Johannesburg, South Africa – The government of South Africa has expressed outrage after Israel’s decision to deny a visa to Higher Education Minister Blade Nzimande.
Clayson Monyela, Deputy Director General of Department of International Relations and Cooperation, told Al Jazeera on Thursday the Israeli government needed to offer a reason for the snubbing.
“We are taking it up through the proper channels.
“We need to receive a proper explanation for the denial of a visa to a sitting cabinet minister,” Monyela said.
The minister was scheduled to travel to the occupied Palestinian territories from April 25-29. He was scheduled to secure further collaboration with the University of Johannesburg and institutions in Palestine.
Nzimande’s spokesperson told local media that the denial of the visa had caused a “serious diplomatic problem“.
Naeem Jeenah, Director of Afro-Middle East Centre, based in Johannesburg, described the snubbing as “surprising” considering the two countries’ growing trade relations.
Jeenah said the Palestinian solidarity movement in South Africa “would be thrilled” with Israel’s decision “because South Africa now has to respond to this matter”.
Arthur Lenk, the Israeli ambassador in Pretoria, told Al Jazeera that South African officials routinely visit the West Bank through Israel.
Lenk would not be drawn into discussing why specifically Nzimande’s visa application was denied, though he described the minister as being “very vocal on a range of issues connected to Israel, South Africa and my region”.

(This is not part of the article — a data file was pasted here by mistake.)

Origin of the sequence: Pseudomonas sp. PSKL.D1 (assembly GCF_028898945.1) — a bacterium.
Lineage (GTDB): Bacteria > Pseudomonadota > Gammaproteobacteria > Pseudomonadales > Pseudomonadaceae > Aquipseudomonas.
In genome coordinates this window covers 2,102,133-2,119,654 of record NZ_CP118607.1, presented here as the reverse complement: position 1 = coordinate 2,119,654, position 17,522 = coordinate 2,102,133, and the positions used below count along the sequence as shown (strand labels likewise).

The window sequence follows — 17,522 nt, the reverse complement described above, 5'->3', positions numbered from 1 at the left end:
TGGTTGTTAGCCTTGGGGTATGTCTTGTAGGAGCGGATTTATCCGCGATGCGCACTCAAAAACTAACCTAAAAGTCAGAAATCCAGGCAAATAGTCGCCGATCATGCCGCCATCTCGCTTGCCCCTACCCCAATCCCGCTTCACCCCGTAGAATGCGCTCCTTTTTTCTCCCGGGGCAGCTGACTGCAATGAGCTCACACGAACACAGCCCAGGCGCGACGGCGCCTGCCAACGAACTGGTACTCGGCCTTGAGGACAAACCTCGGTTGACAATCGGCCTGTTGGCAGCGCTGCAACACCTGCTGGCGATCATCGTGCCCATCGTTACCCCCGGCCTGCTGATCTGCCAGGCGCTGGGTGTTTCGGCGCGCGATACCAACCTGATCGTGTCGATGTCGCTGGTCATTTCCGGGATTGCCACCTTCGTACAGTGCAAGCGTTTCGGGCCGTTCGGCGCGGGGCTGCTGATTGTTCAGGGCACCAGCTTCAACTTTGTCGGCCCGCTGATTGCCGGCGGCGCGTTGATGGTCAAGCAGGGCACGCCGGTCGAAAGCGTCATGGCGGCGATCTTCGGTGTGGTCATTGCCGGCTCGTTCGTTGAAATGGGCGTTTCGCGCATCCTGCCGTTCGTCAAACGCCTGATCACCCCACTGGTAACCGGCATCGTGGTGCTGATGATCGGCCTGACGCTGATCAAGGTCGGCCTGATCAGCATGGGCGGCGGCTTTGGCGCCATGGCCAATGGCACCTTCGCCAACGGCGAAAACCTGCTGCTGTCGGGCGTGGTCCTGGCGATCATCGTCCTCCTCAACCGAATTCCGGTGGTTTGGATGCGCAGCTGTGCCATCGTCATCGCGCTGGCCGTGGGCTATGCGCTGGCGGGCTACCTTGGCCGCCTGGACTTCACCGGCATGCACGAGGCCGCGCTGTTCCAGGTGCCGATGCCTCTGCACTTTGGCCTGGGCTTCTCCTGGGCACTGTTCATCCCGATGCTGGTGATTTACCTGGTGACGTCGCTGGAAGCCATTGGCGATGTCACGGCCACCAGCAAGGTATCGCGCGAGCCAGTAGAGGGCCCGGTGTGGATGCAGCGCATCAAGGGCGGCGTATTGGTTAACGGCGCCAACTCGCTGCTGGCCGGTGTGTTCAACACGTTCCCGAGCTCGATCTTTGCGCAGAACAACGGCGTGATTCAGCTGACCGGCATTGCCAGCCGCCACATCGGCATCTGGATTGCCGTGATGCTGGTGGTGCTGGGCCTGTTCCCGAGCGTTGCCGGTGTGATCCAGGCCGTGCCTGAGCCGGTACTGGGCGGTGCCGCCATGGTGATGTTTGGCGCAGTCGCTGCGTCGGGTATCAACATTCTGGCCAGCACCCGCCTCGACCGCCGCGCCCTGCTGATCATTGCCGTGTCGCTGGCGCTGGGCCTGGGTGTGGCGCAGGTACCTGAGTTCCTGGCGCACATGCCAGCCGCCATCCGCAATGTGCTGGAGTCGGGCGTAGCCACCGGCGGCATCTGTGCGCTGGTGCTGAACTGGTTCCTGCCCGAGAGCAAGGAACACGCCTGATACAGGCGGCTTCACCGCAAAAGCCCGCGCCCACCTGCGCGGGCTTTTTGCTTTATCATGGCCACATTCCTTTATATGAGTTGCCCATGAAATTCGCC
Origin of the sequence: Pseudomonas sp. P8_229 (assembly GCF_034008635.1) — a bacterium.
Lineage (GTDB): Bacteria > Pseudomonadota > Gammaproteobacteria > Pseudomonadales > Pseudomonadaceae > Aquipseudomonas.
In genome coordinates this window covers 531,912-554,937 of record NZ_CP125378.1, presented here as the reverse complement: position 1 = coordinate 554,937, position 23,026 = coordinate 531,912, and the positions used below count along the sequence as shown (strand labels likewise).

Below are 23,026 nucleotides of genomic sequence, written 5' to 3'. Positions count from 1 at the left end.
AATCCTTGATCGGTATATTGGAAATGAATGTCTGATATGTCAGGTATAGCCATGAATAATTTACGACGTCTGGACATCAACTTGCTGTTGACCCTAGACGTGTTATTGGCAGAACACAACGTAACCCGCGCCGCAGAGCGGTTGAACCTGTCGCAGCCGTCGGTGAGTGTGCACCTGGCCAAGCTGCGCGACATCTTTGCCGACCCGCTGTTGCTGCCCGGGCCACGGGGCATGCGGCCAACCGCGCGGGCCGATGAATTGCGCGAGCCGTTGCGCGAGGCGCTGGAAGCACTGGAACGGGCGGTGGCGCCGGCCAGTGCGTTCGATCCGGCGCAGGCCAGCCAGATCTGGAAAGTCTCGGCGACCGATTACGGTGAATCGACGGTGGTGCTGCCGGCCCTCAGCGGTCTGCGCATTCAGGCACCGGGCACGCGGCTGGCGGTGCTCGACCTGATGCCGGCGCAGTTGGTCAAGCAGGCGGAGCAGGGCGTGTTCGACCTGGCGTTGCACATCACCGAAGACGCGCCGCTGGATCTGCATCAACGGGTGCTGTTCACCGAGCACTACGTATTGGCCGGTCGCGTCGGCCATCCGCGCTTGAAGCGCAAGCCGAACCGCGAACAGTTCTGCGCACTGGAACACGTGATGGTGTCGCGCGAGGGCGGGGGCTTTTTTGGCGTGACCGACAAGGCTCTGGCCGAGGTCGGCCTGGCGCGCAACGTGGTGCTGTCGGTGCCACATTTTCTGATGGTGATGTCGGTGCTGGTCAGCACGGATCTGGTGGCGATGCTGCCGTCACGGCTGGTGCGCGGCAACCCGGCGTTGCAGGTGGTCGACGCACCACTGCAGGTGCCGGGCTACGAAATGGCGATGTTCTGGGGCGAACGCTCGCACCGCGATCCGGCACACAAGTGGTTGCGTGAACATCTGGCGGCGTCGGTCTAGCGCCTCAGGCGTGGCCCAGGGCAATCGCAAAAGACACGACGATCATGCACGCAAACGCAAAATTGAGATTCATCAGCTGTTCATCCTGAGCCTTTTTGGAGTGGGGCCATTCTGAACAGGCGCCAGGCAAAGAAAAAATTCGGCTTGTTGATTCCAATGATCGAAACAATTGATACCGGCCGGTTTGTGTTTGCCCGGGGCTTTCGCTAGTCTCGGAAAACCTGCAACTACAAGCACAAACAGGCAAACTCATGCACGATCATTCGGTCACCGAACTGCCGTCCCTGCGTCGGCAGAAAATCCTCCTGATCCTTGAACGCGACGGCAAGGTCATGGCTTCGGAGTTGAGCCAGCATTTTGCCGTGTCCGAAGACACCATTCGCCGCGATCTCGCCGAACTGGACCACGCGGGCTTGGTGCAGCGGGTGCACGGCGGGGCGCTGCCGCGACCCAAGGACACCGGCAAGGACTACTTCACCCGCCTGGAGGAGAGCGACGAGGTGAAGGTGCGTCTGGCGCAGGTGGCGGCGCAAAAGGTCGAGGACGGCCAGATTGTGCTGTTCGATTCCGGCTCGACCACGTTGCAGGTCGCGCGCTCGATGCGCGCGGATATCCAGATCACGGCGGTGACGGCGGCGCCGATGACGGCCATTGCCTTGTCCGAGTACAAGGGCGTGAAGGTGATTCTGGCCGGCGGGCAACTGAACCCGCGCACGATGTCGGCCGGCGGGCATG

The ambassador said the decision to deny the visa was made in Israel.
“The decision came from Jerusalem,” Lenk said.
Vocal critic of Israel
But Jeenah said that anything the Israelis say on the matter “could really only make the situation worse”.
The Palestinian embassy in South Africa described the decision as “racist”.
“We take note by this aggressive action that Israel is trying to implement the same rule as in the previous apartheid regime of South Africa,” the embassy said in a statement.
The Palestinian lobby group Boycott Divestment and Sanctions (BDS-South Africa) released a statement saying it’s “more confident than ever that its time to expel the Israeli Ambassador from South Africa”.
“Israel cannot want to tell us who our friends should be, where we should travel and who we can speak with.” BDS said.
Nzimande has been a vocal critic of Israel. His spokesperson said on Thursday the minister would call on all higher education institutions to cut ties with their counterparts in Israel.
“We must just boycott Israel,” Nkwanyana reportedly said.
South Africa currently has full diplomatic relations with Israel and recognises Israel within the borders demarcated by the United Nations (UN) in 1948.
In 2012, Deputy Minister of International Relations and Co-operation, Ebrahim Ebrahim discouraged South Africans from visiting Israel.
“We do not prevent them. We say we discourage them.”